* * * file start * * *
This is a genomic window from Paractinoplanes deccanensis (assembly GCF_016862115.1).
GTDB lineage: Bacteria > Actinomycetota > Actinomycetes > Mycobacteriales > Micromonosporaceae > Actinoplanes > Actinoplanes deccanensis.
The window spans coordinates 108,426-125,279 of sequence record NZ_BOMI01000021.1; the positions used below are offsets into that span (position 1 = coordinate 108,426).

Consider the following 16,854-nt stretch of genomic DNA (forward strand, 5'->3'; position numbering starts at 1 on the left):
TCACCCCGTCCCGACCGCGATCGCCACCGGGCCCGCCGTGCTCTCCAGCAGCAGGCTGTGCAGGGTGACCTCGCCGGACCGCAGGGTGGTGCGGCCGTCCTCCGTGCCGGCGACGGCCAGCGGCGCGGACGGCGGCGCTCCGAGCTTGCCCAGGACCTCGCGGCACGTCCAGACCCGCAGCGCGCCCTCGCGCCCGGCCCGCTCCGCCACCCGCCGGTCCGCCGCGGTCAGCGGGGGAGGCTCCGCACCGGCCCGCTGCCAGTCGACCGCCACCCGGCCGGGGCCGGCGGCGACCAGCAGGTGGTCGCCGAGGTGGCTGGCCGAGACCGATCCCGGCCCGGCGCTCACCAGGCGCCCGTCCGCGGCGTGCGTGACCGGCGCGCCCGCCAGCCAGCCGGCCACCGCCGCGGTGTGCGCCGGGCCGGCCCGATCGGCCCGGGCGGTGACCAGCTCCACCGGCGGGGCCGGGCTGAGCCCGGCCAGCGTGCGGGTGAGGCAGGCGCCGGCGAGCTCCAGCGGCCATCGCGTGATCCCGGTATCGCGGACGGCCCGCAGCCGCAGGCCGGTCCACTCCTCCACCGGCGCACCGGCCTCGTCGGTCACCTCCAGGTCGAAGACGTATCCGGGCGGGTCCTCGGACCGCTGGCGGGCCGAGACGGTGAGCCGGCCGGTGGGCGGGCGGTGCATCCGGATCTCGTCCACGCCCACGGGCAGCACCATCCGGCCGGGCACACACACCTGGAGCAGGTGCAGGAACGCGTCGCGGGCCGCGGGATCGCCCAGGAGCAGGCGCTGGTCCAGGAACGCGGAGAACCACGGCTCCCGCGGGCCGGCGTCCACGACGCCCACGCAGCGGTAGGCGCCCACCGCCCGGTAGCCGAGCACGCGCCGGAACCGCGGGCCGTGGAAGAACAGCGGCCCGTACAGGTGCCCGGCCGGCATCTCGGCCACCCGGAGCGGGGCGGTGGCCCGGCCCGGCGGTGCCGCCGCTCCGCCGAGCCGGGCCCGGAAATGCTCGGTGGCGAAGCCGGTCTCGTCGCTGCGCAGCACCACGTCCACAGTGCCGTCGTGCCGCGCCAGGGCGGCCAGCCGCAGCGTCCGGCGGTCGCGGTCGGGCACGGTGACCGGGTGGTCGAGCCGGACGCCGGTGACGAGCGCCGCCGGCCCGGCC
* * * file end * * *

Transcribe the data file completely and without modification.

This is a genomic window from Paractinoplanes deccanensis (assembly GCF_016862115.1).
GTDB lineage: Bacteria > Actinomycetota > Actinomycetes > Mycobacteriales > Micromonosporaceae > Actinoplanes > Actinoplanes deccanensis.
The window spans coordinates 108,426-125,279 of sequence record NZ_BOMI01000021.1; the positions used below are offsets into that span (position 1 = coordinate 108,426).

Consider the following 16,854-nt stretch of genomic DNA (forward strand, 5'->3'; position numbering starts at 1 on the left):
TCACCCCGTCCCGACCGCGATCGCCACCGGGCCCGCCGTGCTCTCCAGCAGCAGGCTGTGCAGGGTGACCTCGCCGGACCGCAGGGTGGTGCGGCCGTCCTCCGTGCCGGCGACGGCCAGCGGCGCGGACGGCGGCGCTCCGAGCTTGCCCAGGACCTCGCGGCACGTCCAGACCCGCAGCGCGCCCTCGCGCCCGGCCCGCTCCGCCACCCGCCGGTCCGCCGCGGTCAGCGGGGGAGGCTCCGCACCGGCCCGCTGCCAGTCGACCGCCACCCGGCCGGGGCCGGCGGCGACCAGCAGGTGGTCGCCGAGGTGGCTGGCCGAGACCGATCCCGGCCCGGCGCTCACCAGGCGCCCGTCCGCGGCGTGCGTGACCGGCGCGCCCGCCAGCCAGCCGGCCACCGCCGCGGTGTGCGCCGGGCCGGCCCGATCGGCCCGGGCGGTGACCAGCTCCACCGGCGGGGCCGGGCTGAGCCCGGCCAGCGTGCGGGTGAGGCAGGCGCCGGCGAGCTCCAGCGGCCATCGCGTGATCCCGGTATCGCGGACGGCCCGCAGCCGCAGGCCGGTCCACTCCTCCACCGGCGCACCGGCCTCGTCGGTCACCTCCAGGTCGAAGACGTATCCGGGCGGGTCCTCGGACCGCTGGCGGGCCGAGACGGTGAGCCGGCCGGTGGGCGGGCGGTGCATCCGGATCTCGTCCACGCCCACGGGCAGCACCATCCGGCCGGGCACACACACCTGGAGCAGGTGCAGGAACGCGTCGCGGGCCGCGGGATCGCCCAGGAGCAGGCGCTGGTCCAGGAACGCGGAGAACCACGGCTCCCGCGGGCCGGCGTCCACGACGCCCACGCAGCGGTAGGCGCCCACCGCCCGGTAGCCGAGCACGCGCCGGAACCGCGGGCCGTGGAAGAACAGCGGCCCGTACAGGTGCCCGGCCGGCATCTCGGCCACCCGGAGCGGGGCGGTGGCCCGGCCCGGCGGTGCCGCCGCTCCGCCGAGCCGGGCCCGGAAATGCTCGGTGGCGAAGCCGGTCTCGTCGCTGCGCAGCACCACGTCCACAGTGCCGTCGTGCCGCGCCAGGGCGGCCAGCCGCAGCGTCCGGCGGTCGCGGTCGGGCACGGTGACCGGGTGGTCGAGCCGGACGCCGGTGACGAGCGCCGCCGGCCCGGCC